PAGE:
Picking a hero from the England team that drew with Sri Lanka on Saturday is a difficult task because Michael Vaughan had 11 in his dressing room when bad light prematurely ended an absorbing first Test. There were four overs still to be bowled when the umpires eventually informed Ashley Giles and Matthew Hoggard, England's two remaining batsmen, that the light had fallen below an acceptable level.
Mark Butcher occupied the crease for 402 minutes while compiling a half-century in each innings and Paul Collingwood batted for almost three hours on his debut under intense pressure. All this effort would have felt wasted however had Hoggard not survived for 13 minutes against the wizard Muttiah Muralitharan.
"Batting at number nine, 10 or 11 in conditions like this is one of the most difficult things in cricket," said Duncan Fletcher, England's sympathetic coach. "Their techniques are not very good but they have to go in and face the likes of [Shoaib] Akhtar and Brett Lee in situations like that, when they are really under pressure. It is not a pleasant time to go in and Richard Johnson showed as much character as Giles and Hoggard."
Character is becoming a word commonly used by members of this England side when they talk about themselves as a group, but it is just what they needed to show to survive in this match. From the moment Vaughan lost the toss on Tuesday morning England have been struggling to stay in contact with a Sri Lankan team containing one of the game's great bowlers and 10 other players who are ideally suited to the conditions.
"This was a very good result for us because there are not many sides who have achieved what we have here," said Fletcher. "When you win the toss at this ground, basically you should win the game."
It looked as though this would be the case when Andrew Flintoff was caught in the gully with 57 overs still to be bowled. It left Collingwood, England's only remaining recognised batsman, with the responsibility of inspiring an inexperienced lower order.
"We gave Collingwood a central contract because we see him playing an important role in English cricket for several years to come," said Fletcher, who is a huge fan of the Durham batsman: "In the second innings he showed a lot of patience. This was exactly what we required because it was a war of attrition out there. We are trying to pick a squad of players who have character and want to play for England and he is one of those guys."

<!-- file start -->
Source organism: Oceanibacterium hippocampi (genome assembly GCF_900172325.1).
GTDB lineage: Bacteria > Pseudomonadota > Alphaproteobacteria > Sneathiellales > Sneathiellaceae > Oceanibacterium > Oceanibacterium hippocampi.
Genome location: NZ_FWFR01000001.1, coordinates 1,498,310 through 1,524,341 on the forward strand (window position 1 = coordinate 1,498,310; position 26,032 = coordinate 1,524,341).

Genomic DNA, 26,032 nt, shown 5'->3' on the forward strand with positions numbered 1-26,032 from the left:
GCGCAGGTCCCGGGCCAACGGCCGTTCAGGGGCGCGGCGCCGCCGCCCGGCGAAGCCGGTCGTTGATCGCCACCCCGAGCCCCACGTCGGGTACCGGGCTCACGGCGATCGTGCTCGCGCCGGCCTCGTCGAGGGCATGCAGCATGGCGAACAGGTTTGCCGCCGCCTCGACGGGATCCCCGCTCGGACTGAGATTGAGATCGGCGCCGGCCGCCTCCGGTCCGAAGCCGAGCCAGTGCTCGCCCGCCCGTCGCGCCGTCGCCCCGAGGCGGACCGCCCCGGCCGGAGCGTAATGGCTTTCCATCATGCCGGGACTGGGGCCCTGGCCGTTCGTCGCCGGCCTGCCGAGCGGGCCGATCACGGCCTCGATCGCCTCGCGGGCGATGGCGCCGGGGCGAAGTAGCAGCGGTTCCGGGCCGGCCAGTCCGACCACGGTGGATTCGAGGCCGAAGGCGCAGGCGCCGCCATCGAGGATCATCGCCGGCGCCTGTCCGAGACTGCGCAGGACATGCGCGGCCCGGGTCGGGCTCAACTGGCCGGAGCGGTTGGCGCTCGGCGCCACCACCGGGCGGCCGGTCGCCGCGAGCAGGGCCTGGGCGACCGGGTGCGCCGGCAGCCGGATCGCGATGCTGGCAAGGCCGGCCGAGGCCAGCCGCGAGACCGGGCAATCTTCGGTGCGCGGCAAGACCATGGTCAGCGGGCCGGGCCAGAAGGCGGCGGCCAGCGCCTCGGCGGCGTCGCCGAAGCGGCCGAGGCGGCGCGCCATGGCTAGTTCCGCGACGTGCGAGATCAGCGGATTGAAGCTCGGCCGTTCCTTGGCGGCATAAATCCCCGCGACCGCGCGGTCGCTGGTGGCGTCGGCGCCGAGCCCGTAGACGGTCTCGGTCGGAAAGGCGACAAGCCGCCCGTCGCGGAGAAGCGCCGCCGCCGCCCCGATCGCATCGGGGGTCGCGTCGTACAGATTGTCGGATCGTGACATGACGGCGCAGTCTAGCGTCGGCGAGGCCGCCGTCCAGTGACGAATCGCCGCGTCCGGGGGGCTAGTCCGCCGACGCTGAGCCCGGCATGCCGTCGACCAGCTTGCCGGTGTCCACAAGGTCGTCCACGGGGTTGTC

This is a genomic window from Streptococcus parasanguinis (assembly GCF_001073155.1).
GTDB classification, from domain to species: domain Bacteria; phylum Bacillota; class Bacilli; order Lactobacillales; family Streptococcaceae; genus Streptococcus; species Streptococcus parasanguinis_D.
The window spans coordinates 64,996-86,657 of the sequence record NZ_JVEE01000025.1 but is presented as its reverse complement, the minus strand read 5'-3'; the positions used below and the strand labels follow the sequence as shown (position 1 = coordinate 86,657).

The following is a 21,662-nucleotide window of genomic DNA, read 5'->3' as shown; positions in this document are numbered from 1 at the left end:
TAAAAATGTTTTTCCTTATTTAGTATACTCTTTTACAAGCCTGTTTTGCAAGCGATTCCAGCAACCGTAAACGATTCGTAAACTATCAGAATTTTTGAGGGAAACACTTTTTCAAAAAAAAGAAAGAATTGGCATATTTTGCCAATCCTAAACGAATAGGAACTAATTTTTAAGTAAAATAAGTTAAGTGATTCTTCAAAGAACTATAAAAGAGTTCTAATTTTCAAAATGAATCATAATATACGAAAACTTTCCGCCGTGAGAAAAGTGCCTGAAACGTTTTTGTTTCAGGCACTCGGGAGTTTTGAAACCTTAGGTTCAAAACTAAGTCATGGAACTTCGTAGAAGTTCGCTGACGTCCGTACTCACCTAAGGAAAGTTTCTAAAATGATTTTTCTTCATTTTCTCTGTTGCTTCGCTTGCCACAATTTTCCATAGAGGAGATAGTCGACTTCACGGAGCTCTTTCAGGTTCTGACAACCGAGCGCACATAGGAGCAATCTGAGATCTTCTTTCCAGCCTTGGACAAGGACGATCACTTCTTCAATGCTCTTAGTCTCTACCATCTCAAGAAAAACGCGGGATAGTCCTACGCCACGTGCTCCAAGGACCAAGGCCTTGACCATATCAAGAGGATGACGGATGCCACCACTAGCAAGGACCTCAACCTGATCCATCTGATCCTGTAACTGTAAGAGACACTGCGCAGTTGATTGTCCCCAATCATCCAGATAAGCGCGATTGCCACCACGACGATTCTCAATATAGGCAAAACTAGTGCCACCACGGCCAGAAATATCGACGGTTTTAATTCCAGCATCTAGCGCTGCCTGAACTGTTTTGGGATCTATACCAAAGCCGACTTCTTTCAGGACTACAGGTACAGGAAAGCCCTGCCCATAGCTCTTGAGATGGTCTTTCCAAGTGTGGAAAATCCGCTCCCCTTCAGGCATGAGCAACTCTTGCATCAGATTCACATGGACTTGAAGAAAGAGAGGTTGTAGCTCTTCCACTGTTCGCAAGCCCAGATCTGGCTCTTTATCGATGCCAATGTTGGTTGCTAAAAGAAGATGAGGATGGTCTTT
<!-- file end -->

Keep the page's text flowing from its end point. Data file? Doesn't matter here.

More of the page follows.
Collingwood's match-saving innings may not be enough to secure him a place in Wednesday's Second Test however. Nasser Hussain is yet to fully recover from the virus that ruled him out of the Galle Test but his competitive nature means he will not be want to give Collingwood too many opportunities to show what he is capable of.
That Hussain has had one proper innings in the last month - it lasted two balls - will work against him but it should be remembered that the former England captain scored 75 and 96 in his last Test in Bangladesh.
"Nasser is a very experienced player who has proved his worth at Test cricket but we still need to be sure he is well enough," Fletcher said.
"Our other concern is Ashley Giles who was very sick on Saturday. He has exactly the same thing as Nasser and it came on at the start of the day. He deserves a great deal of credit for batting the way that he did."
Giles is another limited cricketer who never knows when he is beaten and it seems ironic that his unbeaten 107 minute innings in this game will be remembered with greater fondness than career best figures of 8-132.
England's number nine arrived at the crease after Collingwood gave Hashan Tillakaratne his third catch of the innings when he squeezed a catch to silly-point. Gareth Batty was attempting to do his bit but the black clouds which had threatened to help England's cause stayed in the hills.
With time and overs ticking by and the umpires checking their light meters at the end of every over the tension was becoming unbearable. Several adjacent looking appeals were turned down by Daryl Harper and Srinivas Venkat and England's batsmen were attempting to waste as much time as possible by changing their gloves and calling for water. By the end of the game James Kirtley, England's 12th man, had spent enough time on the field to have earnt his third Test cap.
During this match there have been the usual rumblings about Muralitharan's bowling action but Clive Lloyd, the match referee, will not be making any comment in his end of match report. "The umpires and myself do not feel his bowling action has changed from when we have previously seen him," Lloyd said. "We will not be reporting him and if we did we would inform the players board and the International Cricket Council before we made the news public."Reuse content